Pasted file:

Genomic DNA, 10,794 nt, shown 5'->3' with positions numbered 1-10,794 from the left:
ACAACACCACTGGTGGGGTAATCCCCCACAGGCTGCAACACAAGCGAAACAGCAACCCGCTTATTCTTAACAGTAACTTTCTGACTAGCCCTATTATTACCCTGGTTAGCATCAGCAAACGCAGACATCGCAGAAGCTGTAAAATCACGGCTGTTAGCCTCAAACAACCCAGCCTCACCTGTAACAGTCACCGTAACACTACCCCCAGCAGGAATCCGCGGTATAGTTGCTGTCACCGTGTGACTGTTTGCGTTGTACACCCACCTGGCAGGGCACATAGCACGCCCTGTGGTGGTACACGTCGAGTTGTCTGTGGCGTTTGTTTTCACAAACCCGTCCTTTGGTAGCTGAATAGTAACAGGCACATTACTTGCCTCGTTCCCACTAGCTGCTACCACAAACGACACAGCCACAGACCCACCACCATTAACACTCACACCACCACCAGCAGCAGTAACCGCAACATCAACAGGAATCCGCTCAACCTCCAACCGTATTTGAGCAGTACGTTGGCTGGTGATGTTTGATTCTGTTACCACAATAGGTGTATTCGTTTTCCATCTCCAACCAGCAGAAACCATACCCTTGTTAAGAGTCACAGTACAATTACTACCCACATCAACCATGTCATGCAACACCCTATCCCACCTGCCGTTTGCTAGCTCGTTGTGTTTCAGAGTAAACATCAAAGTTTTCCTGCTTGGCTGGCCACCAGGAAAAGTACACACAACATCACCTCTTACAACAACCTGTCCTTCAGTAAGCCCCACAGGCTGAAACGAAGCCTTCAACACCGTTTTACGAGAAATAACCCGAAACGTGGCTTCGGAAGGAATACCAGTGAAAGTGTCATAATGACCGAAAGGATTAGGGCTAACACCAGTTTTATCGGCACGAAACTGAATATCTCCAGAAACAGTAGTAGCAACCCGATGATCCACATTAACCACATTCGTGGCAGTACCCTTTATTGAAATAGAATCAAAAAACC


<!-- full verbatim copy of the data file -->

Genomic DNA, 10,794 nt, shown 5'->3' with positions numbered 1-10,794 from the left:
ACAACACCACTGGTGGGGTAATCCCCCACAGGCTGCAACACAAGCGAAACAGCAACCCGCTTATTCTTAACAGTAACTTTCTGACTAGCCCTATTATTACCCTGGTTAGCATCAGCAAACGCAGACATCGCAGAAGCTGTAAAATCACGGCTGTTAGCCTCAAACAACCCAGCCTCACCTGTAACAGTCACCGTAACACTACCCCCAGCAGGAATCCGCGGTATAGTTGCTGTCACCGTGTGACTGTTTGCGTTGTACACCCACCTGGCAGGGCACATAGCACGCCCTGTGGTGGTACACGTCGAGTTGTCTGTGGCGTTTGTTTTCACAAACCCGTCCTTTGGTAGCTGAATAGTAACAGGCACATTACTTGCCTCGTTCCCACTAGCTGCTACCACAAACGACACAGCCACAGACCCACCACCATTAACACTCACACCACCACCAGCAGCAGTAACCGCAACATCAACAGGAATCCGCTCAACCTCCAACCGTATTTGAGCAGTACGTTGGCTGGTGATGTTTGATTCTGTTACCACAATAGGTGTATTCGTTTTCCATCTCCAACCAGCAGAAACCATACCCTTGTTAAGAGTCACAGTACAATTACTACCCACATCAACCATGTCATGCAACACCCTATCCCACCTGCCGTTTGCTAGCTCGTTGTGTTTCAGAGTAAACATCAAAGTTTTCCTGCTTGGCTGGCCACCAGGAAAAGTACACACAACATCACCTCTTACAACAACCTGTCCTTCAGTAAGCCCCACAGGCTGAAACGAAGCCTTCAACACCGTTTTACGAGAAATAACCCGAAACGTGGCTTCGGAAGGAATACCAGTGAAAGTGTCATAATGACCGAAAGGATTAGGGCTAACACCAGTTTTATCGGCACGAAACTGAATATCTCCAGAAACAGTAGTAGCAACCCGATGATCCACATTAACCACATTCGTGGCAGTACCCTTTATTGAAATAGAATCAAAAAACC